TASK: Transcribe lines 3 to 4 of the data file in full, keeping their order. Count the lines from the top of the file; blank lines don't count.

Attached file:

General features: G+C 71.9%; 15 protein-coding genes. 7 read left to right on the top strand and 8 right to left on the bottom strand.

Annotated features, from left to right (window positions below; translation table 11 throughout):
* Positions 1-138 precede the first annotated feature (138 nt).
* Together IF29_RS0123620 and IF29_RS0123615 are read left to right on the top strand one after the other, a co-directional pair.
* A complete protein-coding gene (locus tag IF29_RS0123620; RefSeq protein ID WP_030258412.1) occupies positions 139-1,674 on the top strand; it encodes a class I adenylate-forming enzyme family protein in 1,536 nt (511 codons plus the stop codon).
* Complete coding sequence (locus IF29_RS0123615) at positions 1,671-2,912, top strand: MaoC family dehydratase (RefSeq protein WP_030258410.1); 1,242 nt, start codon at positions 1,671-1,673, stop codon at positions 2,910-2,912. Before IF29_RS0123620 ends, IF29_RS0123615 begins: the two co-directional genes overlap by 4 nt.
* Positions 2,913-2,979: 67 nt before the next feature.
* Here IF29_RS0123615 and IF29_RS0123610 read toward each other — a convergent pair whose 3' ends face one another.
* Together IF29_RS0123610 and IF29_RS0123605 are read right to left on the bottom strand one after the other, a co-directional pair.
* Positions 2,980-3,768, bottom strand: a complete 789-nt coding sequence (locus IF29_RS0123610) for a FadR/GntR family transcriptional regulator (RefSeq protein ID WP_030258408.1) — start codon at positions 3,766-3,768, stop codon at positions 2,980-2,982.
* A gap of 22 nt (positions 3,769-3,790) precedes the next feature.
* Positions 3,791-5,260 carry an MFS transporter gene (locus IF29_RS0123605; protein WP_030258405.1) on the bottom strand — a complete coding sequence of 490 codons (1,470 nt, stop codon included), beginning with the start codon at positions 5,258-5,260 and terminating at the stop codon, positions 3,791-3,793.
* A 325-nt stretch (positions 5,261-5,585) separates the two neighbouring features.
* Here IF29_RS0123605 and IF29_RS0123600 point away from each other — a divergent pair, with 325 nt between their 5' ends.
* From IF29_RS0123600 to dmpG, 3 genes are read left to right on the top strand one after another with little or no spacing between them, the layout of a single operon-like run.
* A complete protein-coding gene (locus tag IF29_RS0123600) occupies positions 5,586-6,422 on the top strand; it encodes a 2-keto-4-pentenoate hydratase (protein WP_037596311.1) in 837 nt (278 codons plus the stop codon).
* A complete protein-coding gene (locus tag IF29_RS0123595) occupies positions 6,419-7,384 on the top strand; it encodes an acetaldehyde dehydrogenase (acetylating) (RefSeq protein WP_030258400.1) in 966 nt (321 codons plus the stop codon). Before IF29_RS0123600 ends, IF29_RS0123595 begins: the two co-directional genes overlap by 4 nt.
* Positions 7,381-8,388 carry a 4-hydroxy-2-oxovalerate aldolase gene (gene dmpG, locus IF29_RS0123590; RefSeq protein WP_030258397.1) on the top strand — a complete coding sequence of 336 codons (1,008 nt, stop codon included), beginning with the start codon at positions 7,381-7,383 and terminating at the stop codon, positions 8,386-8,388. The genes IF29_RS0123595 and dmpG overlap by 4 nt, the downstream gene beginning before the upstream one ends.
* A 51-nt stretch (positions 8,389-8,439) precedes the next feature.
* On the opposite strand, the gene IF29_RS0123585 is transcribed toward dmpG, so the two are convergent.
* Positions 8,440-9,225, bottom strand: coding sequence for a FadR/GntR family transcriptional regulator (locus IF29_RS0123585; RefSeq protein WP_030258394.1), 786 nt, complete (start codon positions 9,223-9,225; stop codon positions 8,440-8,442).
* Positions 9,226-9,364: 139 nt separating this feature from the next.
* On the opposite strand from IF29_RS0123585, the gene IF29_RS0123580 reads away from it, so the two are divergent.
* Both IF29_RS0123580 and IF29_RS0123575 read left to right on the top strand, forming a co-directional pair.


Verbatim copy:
* Positions 1-138 precede the first annotated feature (138 nt).
* Together IF29_RS0123620 and IF29_RS0123615 are read left to right on the top strand one after the other, a co-directional pair.